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Nov 4, 2021

Renewable Energy and Energy Efficiency at COP26

It is not one of the most contentious issues being discussed at the Conference of the Parties in Glasgow, Scotland, but today, a key discussion on the agenda was renewable energy and energy efficiency. Belize is planning to transition to greener energy and to ween ourselves off from our dependency on Mexico. That plan, if it happens, promises new opportunities, and challenges. News Five’s Duane Moody is at COP26 and files the following report. 

 

Duane Moody, Reporting

“It’s day four at the COP26 and today the theme for the discussions – energy.”

 

In these closed door sessions, government ministers and experts are trying to balance the energy industry which has for years been an economic driver for countries who extract and export oil, with a call for action to reduce the use of fossil fuels to mitigate the challenges of climate change. There are obvious concerns about the survival of economies.

 

Gary Johnson

Gary Johnson, Executive Director, Caribbean Center for Renewable Energy and Energy Efficiency

“Energy has always been an economic driver for us. It touches every life, it touches every industry. Climate does the same thing – touches every life, touches every industry. And we recognize it is very important for the two to have a conversation. A conversation that is sustainable, a conversation that is effectively going to be transformative, a conversation that is required for the energy transition. Countries are looking at mitigation strategy, but we recognize mitigation and adaptation need to be twinned. Twinned in such a way that we have to have the energy personnel and the climate personnel having the conversation in the same room at the same time.”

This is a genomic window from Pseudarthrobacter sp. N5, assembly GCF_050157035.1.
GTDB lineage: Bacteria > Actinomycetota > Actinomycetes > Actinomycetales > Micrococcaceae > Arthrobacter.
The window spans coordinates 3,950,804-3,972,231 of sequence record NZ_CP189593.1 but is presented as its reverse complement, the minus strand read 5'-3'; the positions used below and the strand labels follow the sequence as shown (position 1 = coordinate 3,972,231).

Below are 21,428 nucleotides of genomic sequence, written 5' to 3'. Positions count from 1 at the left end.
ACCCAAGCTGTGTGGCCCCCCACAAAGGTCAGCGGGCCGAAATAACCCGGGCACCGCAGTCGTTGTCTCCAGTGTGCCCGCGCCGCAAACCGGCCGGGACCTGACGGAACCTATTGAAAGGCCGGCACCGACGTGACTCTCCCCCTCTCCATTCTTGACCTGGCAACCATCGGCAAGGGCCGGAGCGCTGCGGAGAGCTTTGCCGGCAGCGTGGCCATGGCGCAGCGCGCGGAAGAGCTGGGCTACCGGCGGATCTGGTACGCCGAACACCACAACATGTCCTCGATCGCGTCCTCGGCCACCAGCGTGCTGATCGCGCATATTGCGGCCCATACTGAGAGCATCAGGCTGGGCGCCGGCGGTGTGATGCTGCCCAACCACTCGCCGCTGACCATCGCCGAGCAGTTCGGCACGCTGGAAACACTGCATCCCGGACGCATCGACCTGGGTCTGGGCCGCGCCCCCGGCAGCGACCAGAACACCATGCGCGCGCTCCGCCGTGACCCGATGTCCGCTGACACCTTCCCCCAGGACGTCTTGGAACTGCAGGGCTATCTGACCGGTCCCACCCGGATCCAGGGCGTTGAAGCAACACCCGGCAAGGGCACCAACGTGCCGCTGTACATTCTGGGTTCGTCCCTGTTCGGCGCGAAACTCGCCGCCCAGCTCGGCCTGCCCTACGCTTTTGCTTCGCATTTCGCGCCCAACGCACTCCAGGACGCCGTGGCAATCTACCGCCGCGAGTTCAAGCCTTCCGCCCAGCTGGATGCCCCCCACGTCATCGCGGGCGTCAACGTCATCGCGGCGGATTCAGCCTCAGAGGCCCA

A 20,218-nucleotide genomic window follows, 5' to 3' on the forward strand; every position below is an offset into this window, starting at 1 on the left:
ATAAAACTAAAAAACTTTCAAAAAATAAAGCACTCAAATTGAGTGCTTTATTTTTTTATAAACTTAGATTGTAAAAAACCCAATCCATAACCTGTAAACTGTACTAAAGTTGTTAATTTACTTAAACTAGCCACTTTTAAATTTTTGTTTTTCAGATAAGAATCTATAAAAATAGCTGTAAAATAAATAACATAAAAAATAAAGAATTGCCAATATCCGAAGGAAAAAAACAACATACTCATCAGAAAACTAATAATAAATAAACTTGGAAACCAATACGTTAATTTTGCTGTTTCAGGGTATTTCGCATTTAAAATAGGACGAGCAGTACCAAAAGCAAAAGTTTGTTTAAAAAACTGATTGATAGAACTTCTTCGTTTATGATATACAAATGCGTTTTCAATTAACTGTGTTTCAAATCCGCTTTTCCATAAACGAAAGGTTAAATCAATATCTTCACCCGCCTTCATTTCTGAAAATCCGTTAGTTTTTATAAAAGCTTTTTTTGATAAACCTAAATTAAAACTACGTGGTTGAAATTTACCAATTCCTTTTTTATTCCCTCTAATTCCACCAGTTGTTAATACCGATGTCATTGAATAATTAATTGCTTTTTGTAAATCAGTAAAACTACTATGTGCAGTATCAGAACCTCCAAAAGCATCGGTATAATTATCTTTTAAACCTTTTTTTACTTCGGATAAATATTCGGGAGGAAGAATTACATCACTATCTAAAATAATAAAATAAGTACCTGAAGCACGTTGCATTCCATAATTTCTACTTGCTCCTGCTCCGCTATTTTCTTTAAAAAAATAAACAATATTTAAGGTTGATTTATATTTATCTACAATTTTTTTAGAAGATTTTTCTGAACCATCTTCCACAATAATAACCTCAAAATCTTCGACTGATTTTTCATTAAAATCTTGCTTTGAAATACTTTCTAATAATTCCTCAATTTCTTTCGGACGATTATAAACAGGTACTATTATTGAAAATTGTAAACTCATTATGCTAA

And so while there is a push for greener energy sources, like the use of electric buses and solar powered technology, these recommended transitions are not without costs and may not be applicable to individual countries.

Gary Johnson

We have to change our business module. It is not business as usual and we are adapting. As humans, we know how to innovate and we should push the envelope. We are a global village and every global village or anything that is a whole, you have to look at the granular level, so you have to understand the local context. Not all shoes fit all, not all size fits all. So you have to look at the local context. So even from a country like Belize to Jamaica to Barbados, we all have our differences and there is no silver bullet and we all have to look at the local context and customize to optimize to drive the transition.”

 

Energy is not one of the contentious issues in the broader area of the COP; it is part of the presidency agenda which outlines key discussions on transitioning to support the reduction of GHG emissions. As a country, Belize has been dependent on energy from neighboring Mexico, through the Comisión Federal de Electricidad, CFE. But as we found out from C.E.O. Doctor Kenrick Williams of the Ministry of Sustainable Development, Climate Change and Disaster Risk Management, Belize’s readjusted national determined contributions is taking into consideration a shift to greener energy.

 

Dr. Kenrick Williams, C.E.O., Ministry of Sustainable Development, Climate Change & Disaster Risk Management

“For Belize, just like any other country, we have to be part of the process, we have to do our part in terms of the emission reductions. So while we are on a net carbon sink, we still have things that we can do in our energy and transport sectors that can help to reduce emissions. So for example, we’ve committed as a country within our NDCs to transition to renewable energy by seventy-five percent, to reduce emissions within the power sector for example and in doing so, we seek to increase the efficiency of our grid, we seek to strengthen our transport system in terms of transition to electric-powered transport system. So these things will help us in terms of reducing our emissions.”

 

The hope is that the transition to greener energy will present economy opportunities, similar to “carbon credits” for countries like Belize.

 

Dr. Kenrick Williams

“As part of our broader commitments, it is to move towards independent energy source, clean energy source. So when looking at our renewable mix, we have hydropower, looking at solar, looking at biomass. So things like our cogeneration plant, how do we strengthen and improve the efficiency within that system. There’s certain research being done to look at opportunities for increasing the type of energy outputs for cogeneration and stuff like that. In addition to this discussion where we are going to see reduced energy and reduced emissions as a result of improving the green energy mix, if you will, we think that there are important financial opportunities that exist in this transition for Belize.”

 

“Reporting from COP26 in Glasgow Scotland, Duane Moody for News Five.”


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